AMHERST, Mass. – Wilmore Webley, associate professor of microbiology at the University of Massachusetts Amherst, will speak on “A Cure for Severe Asthma: New Hope for the Future,” on Tuesday, Oct. 1 at 6:30 p.m. at the Campus Center Auditorium.
His talk is part of the Commonwealth Honors College Faculty Lecture Series.
Webley will introduce his own research conducted on hard-to-control asthma symptoms. This research determines that patients who do not respond well to typical corticosteroid inhaler treatments most often have Chlamydia pneumoniae, which is a bacterium in the lungs that directly leads to lung damage. His laboratory was one of the first to culture Chlamydia samples from children with severe chronic asthma and determine that Chlamydial infections early in life will increase the risk of asthma onset in later years.
Asthma is a major public health problem that affects over 300 million people worldwide. The prevalence of this affliction has increased considerably over the past three decades. In his talk, Webley will reflect on the newfound hope for patients who suffer from asthma that is particularly difficult to control. His UMass Amherst laboratory has been able to confirm, through both animal model and human clinical trials, that antibiotic azithromycin treatments can significantly reduce or eliminate symptoms in 86 percent of patients with this type of bacteria-induced asthma. Webley’s research shows that patients once debilitated by severe respiratory distress, daily corticosteroid use and frequent emergency room visits, can return to lead a life free from troublesome symptoms. These patients include those who have suffered from asthma for more than 20 years, as well as those recently diagnosed with persistent asthma.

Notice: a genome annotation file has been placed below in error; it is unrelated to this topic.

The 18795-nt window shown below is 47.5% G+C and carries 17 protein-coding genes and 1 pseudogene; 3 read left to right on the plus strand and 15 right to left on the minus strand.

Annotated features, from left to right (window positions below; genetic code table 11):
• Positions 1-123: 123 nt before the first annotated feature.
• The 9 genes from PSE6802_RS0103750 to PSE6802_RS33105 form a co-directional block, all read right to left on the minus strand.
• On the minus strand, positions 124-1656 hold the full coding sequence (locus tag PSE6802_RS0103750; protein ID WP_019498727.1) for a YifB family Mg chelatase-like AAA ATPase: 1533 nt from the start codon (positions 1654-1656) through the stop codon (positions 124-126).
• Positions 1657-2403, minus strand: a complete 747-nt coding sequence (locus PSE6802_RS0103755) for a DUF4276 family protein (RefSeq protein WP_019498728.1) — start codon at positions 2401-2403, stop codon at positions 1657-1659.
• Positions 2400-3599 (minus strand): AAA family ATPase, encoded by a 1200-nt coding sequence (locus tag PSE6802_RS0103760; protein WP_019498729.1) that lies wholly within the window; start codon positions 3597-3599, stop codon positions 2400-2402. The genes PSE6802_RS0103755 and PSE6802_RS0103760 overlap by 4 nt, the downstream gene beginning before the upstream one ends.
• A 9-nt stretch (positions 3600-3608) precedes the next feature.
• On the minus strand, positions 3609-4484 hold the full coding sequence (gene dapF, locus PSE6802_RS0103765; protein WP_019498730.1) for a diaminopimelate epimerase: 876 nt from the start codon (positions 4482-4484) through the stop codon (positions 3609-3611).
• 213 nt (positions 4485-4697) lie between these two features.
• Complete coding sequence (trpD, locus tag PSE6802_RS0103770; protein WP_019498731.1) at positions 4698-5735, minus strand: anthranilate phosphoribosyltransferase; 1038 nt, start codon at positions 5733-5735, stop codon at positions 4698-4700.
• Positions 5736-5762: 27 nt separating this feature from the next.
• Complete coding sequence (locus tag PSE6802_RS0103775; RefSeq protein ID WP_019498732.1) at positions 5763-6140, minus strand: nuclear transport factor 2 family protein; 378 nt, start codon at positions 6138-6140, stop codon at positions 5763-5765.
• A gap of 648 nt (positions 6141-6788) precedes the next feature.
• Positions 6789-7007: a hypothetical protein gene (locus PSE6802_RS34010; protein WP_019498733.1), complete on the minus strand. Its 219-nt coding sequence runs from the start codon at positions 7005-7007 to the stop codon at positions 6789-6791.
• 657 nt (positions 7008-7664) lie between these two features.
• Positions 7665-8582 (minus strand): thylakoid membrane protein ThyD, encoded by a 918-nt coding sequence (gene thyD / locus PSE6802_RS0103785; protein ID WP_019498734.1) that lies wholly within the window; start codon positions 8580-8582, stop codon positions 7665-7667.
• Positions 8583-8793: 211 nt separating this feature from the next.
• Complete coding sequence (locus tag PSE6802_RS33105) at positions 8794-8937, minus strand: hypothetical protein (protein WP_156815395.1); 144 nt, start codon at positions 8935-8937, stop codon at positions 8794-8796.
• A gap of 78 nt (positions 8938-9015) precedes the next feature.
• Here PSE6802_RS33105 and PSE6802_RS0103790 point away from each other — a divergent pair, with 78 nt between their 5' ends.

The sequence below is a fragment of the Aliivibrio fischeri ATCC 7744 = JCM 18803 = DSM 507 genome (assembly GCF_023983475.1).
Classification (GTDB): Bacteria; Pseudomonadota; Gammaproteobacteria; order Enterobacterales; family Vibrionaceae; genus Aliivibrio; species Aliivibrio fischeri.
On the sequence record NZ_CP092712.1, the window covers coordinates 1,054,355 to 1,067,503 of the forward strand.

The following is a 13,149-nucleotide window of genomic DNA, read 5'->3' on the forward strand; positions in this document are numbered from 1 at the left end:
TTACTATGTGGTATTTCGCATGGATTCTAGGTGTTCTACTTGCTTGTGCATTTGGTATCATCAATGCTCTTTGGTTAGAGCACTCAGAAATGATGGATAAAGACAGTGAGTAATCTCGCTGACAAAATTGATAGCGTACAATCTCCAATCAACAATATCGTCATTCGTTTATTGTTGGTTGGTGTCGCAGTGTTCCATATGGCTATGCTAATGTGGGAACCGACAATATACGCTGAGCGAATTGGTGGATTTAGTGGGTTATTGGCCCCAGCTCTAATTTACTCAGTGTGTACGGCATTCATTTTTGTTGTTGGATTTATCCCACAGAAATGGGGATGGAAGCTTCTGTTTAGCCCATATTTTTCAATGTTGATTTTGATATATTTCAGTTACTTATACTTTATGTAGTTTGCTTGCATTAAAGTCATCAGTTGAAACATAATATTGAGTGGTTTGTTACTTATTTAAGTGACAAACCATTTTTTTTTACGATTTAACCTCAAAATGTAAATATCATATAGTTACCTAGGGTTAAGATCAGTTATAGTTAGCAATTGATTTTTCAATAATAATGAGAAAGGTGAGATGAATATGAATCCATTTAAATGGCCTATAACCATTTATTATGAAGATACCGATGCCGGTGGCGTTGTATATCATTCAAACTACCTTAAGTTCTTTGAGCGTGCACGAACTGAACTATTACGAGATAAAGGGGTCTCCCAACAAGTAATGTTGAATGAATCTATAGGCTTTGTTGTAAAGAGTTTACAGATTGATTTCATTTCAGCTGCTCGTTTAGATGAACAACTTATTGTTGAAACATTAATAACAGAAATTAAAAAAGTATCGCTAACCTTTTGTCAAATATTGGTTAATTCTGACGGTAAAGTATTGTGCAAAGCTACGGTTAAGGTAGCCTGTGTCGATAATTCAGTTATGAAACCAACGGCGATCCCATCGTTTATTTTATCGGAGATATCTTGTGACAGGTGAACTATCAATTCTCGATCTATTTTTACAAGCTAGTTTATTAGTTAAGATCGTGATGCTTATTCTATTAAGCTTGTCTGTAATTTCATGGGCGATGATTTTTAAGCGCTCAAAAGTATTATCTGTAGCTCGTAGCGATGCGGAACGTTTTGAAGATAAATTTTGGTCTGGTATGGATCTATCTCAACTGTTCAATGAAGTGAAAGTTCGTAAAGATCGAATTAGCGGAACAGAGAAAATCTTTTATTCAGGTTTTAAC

Webley is a Fulbright scholar and the author of three editions of Biology of Aids, in addition to numerous articles in reputable international journals. His 2005 manuscript in the Blue Journal was named by the American Academy of Pediatrics as one of the best articles in allergy and immunology for the publication year. He earned his Ph.D. from the University of Massachusetts Amherst in microbiology with expertise in immunology, pathogenic bacteriology and host-pathogen interactions.
Webley has made significant contributions to the field of allergy and immunology, and was recognized with the university’s Distinguished Teaching Award in 2008.
Commonwealth Honors College established the Faculty Lecture Series in order to recognize university faculty who have made significant contributions to research or creative activity. The series aims to introduce speakers who will be able to broaden the perspectives of Commonwealth Honors College students through their inspiring work.